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API Publ 4758-2006 pdf free download

API Publ 4758-2006 pdf free download.Strategies for Addressing Salt Impacts of Produced Water Releases to Plants, Soil, and Groundwater.
Results of this modeling are combined with other site-specific information to determine the potential effects on groundwater. To use the Planning Model, perform the following steps: Step 1 : Estimate Mass of Chloride using volume and chloride concentration of a produced water release, OR Estimate Mass of Chloride using the area of produced water release (area of affected soil) and the chloride concentration of the soil (page 1 0) Step 2: Estimate Chloride Loading Rate to Groundwater using the Annual Precipitation, (page 1 1 ) Step 3A: Estimate Increase in Chloride Concentration in Groundwater at the Release Point using the width of the release area, (page 1 2) Step 3B: Refine the estimate from Step 3A using site-specific information (either the site location, or more detailed hydrogeologic info), (page 1 3) Step 4: (Optional) Estimate the Increase in Chloride Concentration in Groundwater at a Downgradient Point using the distance from the release area (and other parameters), (page 1 4) Key assumptions and limitations of the Planning Model include: 1 ) salts are mixed evenly throughout the soil; 2) the percentage of the rainfall that infiltrates through the soil to groundwater is proportional to the amount of rainfall; 3) the recharge rate is the 80 th percentile of recharge rates from data compiled from API Publication 4643; 4) almost all the salts in affected soils can be flushed out with 1 2 inches of recharge (from API 4663); 5) no capillary effects, evaporation, or other transport processes except advection, mixing, and dispersion in the saturated zone are present; 6) no density effects are assumed in transport of chloride in groundwater; 7) salt is mixed throughout the water-bearing unit; 8) a 2x safety factor is assumed; and 9) potential impacts only apply to the uppermost water-bearing unit, and NOT to deeper, regional aquifers. WBeneficial Uses of Groundwater If an increase in the chloride concentration in groundwater is known or estimated (i.e., by using the Planning Model, more sophisticated model, or sampling wells), the impact on the beneficial use of the groundwater can be determined. Beneficial uses MAY include: • drinking water supply; • industrial water supply; • irrigation or livestock water; and • discharge to surface water (aquatic life). The applicability of a given groundwater resource for these beneficial uses may depend, in part, on the concentrations of salt- related constituents, such as chloride and/or total dissolved solids (TDS). In the United States, groundwater is often regulated by the state governments on the basis of the use of the groundwater. Examples of beneficial uses are shown below: Industrial water quality requirements vary significantly, depending on the particular industry. For most industries, the acceptable concentrations of chloride and TDS are significantly higher than drinking water standards in most cases.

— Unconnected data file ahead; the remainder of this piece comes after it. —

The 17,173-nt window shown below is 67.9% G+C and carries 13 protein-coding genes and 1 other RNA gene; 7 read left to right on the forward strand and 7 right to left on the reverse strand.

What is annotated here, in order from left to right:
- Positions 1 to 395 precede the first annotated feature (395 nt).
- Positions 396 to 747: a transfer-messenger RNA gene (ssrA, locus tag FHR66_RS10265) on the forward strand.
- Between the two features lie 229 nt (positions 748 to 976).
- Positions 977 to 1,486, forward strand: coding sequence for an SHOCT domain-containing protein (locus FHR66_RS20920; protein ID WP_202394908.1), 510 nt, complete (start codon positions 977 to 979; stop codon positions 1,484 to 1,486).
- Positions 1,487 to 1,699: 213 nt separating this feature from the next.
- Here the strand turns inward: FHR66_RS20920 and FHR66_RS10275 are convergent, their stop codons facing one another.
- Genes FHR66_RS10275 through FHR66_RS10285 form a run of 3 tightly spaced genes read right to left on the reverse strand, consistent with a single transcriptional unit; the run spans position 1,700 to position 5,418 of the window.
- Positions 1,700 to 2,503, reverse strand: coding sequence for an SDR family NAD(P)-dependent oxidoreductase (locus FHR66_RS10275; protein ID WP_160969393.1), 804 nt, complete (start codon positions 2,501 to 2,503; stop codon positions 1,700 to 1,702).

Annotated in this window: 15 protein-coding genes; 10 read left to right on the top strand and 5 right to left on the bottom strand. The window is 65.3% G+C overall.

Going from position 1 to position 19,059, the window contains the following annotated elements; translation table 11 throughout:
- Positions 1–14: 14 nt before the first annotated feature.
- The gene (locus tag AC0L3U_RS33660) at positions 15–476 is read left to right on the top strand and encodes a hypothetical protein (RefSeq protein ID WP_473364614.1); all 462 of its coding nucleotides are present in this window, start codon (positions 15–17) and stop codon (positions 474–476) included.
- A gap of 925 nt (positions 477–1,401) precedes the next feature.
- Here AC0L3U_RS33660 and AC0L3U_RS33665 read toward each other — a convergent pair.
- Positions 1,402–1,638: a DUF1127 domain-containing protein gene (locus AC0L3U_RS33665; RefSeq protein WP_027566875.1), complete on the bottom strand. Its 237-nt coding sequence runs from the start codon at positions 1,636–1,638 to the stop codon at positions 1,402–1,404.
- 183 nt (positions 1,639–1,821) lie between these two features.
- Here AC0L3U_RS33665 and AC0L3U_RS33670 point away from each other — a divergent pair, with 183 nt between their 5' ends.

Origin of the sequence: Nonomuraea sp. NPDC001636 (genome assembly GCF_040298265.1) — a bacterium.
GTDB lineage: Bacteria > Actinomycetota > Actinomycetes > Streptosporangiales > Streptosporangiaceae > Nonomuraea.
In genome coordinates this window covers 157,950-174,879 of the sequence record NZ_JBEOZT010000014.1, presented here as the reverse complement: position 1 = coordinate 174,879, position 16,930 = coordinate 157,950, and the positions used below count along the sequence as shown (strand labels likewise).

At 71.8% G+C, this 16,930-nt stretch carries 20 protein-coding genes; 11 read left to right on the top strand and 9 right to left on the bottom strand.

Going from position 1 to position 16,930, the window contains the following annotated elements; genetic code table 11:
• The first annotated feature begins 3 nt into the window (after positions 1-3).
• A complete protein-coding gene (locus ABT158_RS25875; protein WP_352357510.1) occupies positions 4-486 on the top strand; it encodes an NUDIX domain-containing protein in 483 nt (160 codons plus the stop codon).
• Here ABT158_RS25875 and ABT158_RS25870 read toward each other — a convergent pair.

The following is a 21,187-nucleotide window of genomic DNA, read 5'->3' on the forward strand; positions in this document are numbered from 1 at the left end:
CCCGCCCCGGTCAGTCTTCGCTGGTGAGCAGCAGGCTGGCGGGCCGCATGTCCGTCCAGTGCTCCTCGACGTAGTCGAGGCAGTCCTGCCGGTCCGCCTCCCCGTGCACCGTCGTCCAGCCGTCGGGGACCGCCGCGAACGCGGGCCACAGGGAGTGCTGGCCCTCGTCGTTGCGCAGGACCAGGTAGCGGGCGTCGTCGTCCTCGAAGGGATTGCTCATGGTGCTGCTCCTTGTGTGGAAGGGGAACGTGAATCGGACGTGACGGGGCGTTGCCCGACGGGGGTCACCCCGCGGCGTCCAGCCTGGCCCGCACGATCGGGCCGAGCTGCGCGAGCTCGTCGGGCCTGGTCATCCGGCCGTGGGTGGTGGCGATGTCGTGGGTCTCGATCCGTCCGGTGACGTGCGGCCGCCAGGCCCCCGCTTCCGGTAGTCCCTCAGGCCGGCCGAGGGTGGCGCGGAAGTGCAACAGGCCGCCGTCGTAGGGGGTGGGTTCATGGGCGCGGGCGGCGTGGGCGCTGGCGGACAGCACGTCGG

Produced Water Produced water refers to water from underground geologic formations that is brought to the surface (or “produced”) in the process of oil or natural gas production. This formation water has been in contact with the geologic strata for many thousands of years and, as a result, may contain elevated concentrations of natural minerals that have dissolved from the rock or soil. The resulting chemical composition of the produced water can vary from fresh to very saline, as follows (USGS): • Brine (total dissolved solids (TDS) greater than 35,000 mg/L (ppm)) • Highly saline (TDS between 10,000 and 35,000 mg/L) • Moderately saline (TDS between 3,000 and 10,000 mg/L) • Slightly saline (TDS between 1,000 and 3,000 mg/L) • Freshwater (TDS less than 1,000 mg/L) The E&P industry uses great care during the handling and disposal of produced water. However, unintentional releases do occur. How Does Produced Water Quality Vary Across The U.S.? This map from the U.S. Geological Survey (Breit and Otton, 2002) based on almost 60,000 produced water analyses taken across the country, shows the Total Dissolved Solids (TDS) content to vary significantly among the various oil and gas regions of the U.S. Such variations are explained by the age, geochemistry, and hydrology of the specific formation(s) from which the water comes.

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